If you’re in love with a house, you might overlook crucial problems — like a lack of space for an office or even extensive water damage. To make sure the house is as awesome as you think, you should probably ask your Realtor’s opinion.
Having seen hundreds of houses, your real estate agent is well-versed in common home problems. So, your Realtor can point out any red flags you missed.
While it might be a bummer to learn your perfect house has a host of problems, asking your Realtor this question can prevent many headaches down the road.
Along with asking if your Realtor sees any problems, you should ask whether they would purchase the house.
Your real estate agent knows which homes are a good buy — and which aren’t. If your Realtor wouldn’t buy the house, that’s a sign that it might not be a good investment. And, that you should rethink your purchase.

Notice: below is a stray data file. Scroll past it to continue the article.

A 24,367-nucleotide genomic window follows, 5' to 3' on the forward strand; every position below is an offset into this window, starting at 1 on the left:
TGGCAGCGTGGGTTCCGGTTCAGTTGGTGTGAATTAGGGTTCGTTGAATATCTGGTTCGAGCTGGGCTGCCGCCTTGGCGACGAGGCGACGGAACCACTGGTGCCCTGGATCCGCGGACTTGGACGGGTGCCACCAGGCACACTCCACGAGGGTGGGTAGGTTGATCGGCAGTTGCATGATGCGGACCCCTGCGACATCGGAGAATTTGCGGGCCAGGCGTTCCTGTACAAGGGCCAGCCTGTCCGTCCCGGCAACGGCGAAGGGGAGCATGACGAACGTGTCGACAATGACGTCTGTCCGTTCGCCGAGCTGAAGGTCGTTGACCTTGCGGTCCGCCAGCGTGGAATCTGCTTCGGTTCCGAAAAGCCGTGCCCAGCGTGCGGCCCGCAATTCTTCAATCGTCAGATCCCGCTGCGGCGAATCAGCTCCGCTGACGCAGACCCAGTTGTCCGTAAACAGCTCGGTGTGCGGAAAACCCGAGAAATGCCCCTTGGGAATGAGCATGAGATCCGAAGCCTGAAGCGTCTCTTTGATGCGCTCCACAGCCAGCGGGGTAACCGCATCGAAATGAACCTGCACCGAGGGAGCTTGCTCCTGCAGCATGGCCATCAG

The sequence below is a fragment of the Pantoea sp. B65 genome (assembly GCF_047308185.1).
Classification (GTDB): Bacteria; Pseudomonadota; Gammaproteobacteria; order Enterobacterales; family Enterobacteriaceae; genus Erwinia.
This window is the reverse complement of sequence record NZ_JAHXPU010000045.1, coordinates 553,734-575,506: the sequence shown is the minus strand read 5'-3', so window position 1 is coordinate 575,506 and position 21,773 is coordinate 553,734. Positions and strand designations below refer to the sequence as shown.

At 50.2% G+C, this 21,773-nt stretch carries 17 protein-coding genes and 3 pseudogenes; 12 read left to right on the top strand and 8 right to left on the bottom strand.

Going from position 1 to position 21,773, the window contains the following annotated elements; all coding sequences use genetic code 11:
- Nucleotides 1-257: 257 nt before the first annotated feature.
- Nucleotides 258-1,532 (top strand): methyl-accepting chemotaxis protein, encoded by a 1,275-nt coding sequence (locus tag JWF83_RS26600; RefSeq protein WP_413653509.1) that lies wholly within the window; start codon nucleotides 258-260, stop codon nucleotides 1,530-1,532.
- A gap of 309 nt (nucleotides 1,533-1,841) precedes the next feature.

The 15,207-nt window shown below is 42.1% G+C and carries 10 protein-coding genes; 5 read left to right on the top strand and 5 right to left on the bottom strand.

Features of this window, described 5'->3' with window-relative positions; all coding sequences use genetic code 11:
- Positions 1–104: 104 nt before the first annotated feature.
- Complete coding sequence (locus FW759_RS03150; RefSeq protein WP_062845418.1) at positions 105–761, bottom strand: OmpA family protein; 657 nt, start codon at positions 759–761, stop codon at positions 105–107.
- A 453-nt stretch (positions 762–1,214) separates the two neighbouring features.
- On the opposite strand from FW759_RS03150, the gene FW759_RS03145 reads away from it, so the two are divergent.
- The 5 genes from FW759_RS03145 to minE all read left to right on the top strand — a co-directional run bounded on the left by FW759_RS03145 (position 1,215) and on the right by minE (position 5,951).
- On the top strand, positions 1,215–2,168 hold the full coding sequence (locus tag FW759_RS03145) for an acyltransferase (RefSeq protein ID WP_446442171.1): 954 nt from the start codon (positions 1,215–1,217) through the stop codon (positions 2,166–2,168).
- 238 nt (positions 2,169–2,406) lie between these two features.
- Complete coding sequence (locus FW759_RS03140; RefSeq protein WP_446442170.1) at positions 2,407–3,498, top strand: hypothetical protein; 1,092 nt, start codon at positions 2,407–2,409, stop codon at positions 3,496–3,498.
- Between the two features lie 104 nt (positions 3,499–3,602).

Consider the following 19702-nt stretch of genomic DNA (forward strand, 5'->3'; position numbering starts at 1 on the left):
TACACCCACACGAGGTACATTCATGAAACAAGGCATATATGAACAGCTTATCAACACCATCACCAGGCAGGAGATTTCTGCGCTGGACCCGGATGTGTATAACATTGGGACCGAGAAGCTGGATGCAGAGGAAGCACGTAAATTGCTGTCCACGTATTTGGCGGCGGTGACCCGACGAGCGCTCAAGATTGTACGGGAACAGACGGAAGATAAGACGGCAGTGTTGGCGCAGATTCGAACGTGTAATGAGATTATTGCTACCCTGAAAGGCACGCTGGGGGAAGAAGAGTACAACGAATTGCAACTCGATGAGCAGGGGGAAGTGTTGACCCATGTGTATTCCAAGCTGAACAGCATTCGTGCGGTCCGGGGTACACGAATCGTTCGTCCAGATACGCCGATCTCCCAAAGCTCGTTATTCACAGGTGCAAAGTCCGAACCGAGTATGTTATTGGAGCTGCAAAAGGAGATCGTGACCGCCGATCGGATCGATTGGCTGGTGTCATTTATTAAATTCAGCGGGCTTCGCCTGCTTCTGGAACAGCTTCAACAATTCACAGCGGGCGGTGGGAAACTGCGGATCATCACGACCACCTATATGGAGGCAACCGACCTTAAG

If your real estate agent wouldn’t purchase the house, you should follow up with questions on why they wouldn’t. It could be a matter of taste differences. Or, it could be a larger issue with quality, location, or resale value. If it’s a larger issue, then you should think twice about buying the house.
Learning why the house is for sale can help you avoid problem houses. And, most importantly, it could give you a leg up during negotiations.
Homeowners sell their homes for a variety of reasons. It could be that the home is too expensive to maintain. In which case, it’s probably best to make sure you can afford the house.
Or, a seller could be relocating for a job. If the seller needs a quick close to relocate, it can give you bargaining power. You could offer a lower price (who doesn’t love a good deal?) or have more concessions/contingencies in the contract.
Whatever the reason, asking your Realtor why the seller is selling can help you make a better deal and be more likely to win your dream home.
Like knowing the reason for sale, understanding the home’s sale history can help you make a smart purchase. With extensive property knowledge, your real estate agent is the best person to ask.
If the house has always sold within a matter of days, you know that you need to make a strong offer — and quickly. Here at Ribbon, we can help by upgrading your offer to an all-cash one.